Let's move onto scene 2, where the attention is mainly focused between Steve and his past partner, Jon Scully. It was hinted towards the end of the last part that their friendship would last forever, but it unfortunately ended since Scully was the one pointed at for firing Jobs from Apple. In my opinion, this was the only part that I found great in the second part. As they both argue, it adds tension as it constantly cuts back to the moment where he was fired. This was a great decision because it definitely felt much more intense rather than having a simple argument between the two. However, even the dialogue was excellent. It feels very real and from forming a bond to constant yelling at each other was handled very well. With Boyle's direction and Sorkins brilliant screenplay, this scene was one of the best ones in the entire movie, however I found everything else to be a bit of a bore. The scenes with his daughter didn't really add anything, and the same can be said with Jobs and his assistant, Joanna Hoffman. But, the entire scene with Jobs and Scully was brilliant screenwriting.
Finally, in my opinion, the last act was the best because of the way it ties the whole story up. I loved how Scully came back and made his amends with Steve. It was a brilliant way to end their once great relationship. Also, the last bit of words he says were something like, "God, the things we could've done" (something like that!) was just the perfect closing to his character. However, by far the best element of this scene and probably the entire movie was the closing with his daughter. It was very emotional at first when they're discussing Lisa's college payment, but it then just transformed into a slowly blossoming father-daughter relationship as Jobs goes up to her car and asks her to stay for the presentation. This was yet again another great scene in the entire movie as it ends on a high note between the two. But the ending really hit it home for me! I found it to be very emotionally resonating due to it's cheerful music and positive outcome. Also, cutting it with Jobs walking towards Lisa was another excellent decision as it concludes that both of them will continue to become closer and closer in time. It was a great ending, and I felt very happy leaving the theatre with something so emotionally powerful like that. However, I didn't find the final battle between Jobs and Wozniak a good way to end the movie. It's probably unlikely that both of them ended their friendship on good terms, but in my opinion I felt that the final conversation just felt very unfinished. It seemed like it would go somewhere, but it unfortunately didn't. But as I mentioned earlier, the last act was by far my favorite because it was the most powerful out of all three due to the closing relationships between Scully and Lisa.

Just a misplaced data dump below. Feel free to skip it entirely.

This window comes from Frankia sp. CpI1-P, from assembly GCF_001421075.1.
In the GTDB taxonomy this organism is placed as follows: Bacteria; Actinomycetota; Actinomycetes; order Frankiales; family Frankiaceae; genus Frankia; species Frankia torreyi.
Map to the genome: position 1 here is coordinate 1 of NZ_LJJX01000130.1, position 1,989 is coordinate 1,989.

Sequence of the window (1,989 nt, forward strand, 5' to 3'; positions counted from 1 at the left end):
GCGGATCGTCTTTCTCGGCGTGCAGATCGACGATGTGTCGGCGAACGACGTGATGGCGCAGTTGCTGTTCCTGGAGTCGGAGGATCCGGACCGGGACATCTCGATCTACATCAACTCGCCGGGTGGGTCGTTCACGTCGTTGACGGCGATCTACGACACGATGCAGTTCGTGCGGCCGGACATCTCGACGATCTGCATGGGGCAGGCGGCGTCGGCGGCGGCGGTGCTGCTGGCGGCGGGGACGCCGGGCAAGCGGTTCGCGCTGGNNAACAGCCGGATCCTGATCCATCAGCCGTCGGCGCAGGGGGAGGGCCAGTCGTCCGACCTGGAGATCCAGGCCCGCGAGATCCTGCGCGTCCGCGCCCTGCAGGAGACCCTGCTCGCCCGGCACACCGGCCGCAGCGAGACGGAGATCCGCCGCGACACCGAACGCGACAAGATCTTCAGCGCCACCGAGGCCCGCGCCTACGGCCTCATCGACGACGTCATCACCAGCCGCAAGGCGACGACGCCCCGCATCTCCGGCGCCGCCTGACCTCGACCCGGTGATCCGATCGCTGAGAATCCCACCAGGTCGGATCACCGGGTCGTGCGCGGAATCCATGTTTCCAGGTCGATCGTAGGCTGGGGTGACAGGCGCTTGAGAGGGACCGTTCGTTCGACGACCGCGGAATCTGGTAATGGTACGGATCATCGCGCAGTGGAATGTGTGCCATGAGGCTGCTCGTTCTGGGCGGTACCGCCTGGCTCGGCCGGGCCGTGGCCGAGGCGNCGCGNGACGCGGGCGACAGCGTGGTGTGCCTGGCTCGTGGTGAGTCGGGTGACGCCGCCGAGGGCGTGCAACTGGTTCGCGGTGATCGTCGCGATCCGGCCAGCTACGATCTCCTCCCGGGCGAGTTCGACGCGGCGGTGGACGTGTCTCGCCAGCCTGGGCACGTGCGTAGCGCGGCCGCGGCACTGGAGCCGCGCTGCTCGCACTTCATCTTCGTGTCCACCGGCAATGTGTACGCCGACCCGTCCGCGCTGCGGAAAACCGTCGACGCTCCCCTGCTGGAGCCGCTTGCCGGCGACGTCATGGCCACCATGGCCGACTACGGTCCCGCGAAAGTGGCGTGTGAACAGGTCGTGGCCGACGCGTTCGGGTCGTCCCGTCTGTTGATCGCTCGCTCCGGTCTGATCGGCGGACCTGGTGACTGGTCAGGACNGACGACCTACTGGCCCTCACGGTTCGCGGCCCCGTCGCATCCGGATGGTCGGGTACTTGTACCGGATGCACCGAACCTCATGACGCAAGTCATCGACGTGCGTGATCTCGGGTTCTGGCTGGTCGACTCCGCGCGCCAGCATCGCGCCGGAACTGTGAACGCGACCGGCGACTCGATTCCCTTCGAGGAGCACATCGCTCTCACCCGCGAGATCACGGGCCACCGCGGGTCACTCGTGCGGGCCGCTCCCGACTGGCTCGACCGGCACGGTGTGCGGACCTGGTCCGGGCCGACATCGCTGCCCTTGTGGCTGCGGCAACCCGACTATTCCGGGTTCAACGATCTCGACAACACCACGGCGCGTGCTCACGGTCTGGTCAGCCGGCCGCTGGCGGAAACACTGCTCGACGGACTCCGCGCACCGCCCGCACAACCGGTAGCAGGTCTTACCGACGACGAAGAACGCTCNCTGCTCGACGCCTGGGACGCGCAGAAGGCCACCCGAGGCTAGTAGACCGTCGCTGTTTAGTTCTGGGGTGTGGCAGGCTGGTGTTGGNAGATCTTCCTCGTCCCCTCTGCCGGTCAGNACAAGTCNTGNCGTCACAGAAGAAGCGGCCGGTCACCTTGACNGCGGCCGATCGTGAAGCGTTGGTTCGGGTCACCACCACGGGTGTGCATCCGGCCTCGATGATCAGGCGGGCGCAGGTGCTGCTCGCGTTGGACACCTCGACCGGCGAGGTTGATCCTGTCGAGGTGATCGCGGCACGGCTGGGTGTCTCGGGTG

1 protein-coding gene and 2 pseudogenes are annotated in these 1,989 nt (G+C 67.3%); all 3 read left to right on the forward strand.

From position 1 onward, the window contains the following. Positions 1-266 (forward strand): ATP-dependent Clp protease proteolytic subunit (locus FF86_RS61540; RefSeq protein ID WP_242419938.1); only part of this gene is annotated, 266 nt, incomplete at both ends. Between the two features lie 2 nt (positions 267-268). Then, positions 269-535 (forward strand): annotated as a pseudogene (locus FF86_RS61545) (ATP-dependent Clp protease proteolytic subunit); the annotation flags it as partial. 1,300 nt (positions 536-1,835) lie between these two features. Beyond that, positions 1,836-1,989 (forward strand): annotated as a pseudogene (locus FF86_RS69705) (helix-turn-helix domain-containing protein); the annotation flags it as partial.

In the end, 'Steve Jobs' is definitely a great movie. It had some great performances from Michael Fassbender, Jeff Daniels, Kate Winslet and Seth Rogen. Along with that, the shots were great and the soundtrack matched the movie beautifully, but by far the best element is the great storytelling. Just focusing on three aspects was a great choice rather than having a whole Steve Jobs story. I really wanted something different done with this unique character, and I got that from this movie. It has some tiny issues within some of the parts, and I wouldn't really see myself watching it again, but it's still an excellent piece of work.
MY SCORE: 8.5/10